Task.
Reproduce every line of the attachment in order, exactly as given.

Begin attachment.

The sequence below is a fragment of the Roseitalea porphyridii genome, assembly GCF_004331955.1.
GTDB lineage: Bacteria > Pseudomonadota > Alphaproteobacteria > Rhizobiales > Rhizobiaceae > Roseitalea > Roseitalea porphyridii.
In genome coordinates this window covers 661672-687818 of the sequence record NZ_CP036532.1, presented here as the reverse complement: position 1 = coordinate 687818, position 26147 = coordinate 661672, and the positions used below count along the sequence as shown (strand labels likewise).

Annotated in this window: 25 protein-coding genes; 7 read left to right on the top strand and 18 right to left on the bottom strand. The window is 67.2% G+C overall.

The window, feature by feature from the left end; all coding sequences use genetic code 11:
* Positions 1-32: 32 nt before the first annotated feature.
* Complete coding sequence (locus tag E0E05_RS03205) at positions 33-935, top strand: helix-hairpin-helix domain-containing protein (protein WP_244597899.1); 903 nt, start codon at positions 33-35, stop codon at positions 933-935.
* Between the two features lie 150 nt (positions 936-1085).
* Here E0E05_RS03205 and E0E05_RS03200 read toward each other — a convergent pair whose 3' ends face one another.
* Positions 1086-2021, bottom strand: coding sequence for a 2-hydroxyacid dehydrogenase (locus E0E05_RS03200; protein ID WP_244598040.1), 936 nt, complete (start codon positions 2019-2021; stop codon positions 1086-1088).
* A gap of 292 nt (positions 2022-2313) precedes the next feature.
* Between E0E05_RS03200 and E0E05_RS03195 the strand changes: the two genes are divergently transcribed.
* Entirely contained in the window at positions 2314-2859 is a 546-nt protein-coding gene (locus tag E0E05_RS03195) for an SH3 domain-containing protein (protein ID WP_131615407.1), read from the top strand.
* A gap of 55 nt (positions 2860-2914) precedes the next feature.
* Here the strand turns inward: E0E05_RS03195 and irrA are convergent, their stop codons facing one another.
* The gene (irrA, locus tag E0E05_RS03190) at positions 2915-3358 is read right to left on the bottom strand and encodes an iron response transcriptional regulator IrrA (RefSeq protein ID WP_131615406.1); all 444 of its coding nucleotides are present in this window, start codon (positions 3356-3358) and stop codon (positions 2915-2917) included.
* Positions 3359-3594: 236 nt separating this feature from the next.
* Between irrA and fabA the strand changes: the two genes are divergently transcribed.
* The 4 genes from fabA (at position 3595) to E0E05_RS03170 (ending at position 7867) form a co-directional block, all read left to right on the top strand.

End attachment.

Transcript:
The sequence below is a fragment of the Roseitalea porphyridii genome, assembly GCF_004331955.1.
GTDB lineage: Bacteria > Pseudomonadota > Alphaproteobacteria > Rhizobiales > Rhizobiaceae > Roseitalea > Roseitalea porphyridii.
In genome coordinates this window covers 661672-687818 of the sequence record NZ_CP036532.1, presented here as the reverse complement: position 1 = coordinate 687818, position 26147 = coordinate 661672, and the positions used below count along the sequence as shown (strand labels likewise).

Annotated in this window: 25 protein-coding genes; 7 read left to right on the top strand and 18 right to left on the bottom strand. The window is 67.2% G+C overall.

The window, feature by feature from the left end; all coding sequences use genetic code 11:
* Positions 1-32: 32 nt before the first annotated feature.
* Complete coding sequence (locus tag E0E05_RS03205) at positions 33-935, top strand: helix-hairpin-helix domain-containing protein (protein WP_244597899.1); 903 nt, start codon at positions 33-35, stop codon at positions 933-935.
* Between the two features lie 150 nt (positions 936-1085).
* Here E0E05_RS03205 and E0E05_RS03200 read toward each other — a convergent pair whose 3' ends face one another.
* Positions 1086-2021, bottom strand: coding sequence for a 2-hydroxyacid dehydrogenase (locus E0E05_RS03200; protein ID WP_244598040.1), 936 nt, complete (start codon positions 2019-2021; stop codon positions 1086-1088).
* A gap of 292 nt (positions 2022-2313) precedes the next feature.
* Between E0E05_RS03200 and E0E05_RS03195 the strand changes: the two genes are divergently transcribed.
* Entirely contained in the window at positions 2314-2859 is a 546-nt protein-coding gene (locus tag E0E05_RS03195) for an SH3 domain-containing protein (protein ID WP_131615407.1), read from the top strand.
* A gap of 55 nt (positions 2860-2914) precedes the next feature.
* Here the strand turns inward: E0E05_RS03195 and irrA are convergent, their stop codons facing one another.
* The gene (irrA, locus tag E0E05_RS03190) at positions 2915-3358 is read right to left on the bottom strand and encodes an iron response transcriptional regulator IrrA (RefSeq protein ID WP_131615406.1); all 444 of its coding nucleotides are present in this window, start codon (positions 3356-3358) and stop codon (positions 2915-2917) included.
* Positions 3359-3594: 236 nt separating this feature from the next.
* Between irrA and fabA the strand changes: the two genes are divergently transcribed.
* The 4 genes from fabA (at position 3595) to E0E05_RS03170 (ending at position 7867) form a co-directional block, all read left to right on the top strand.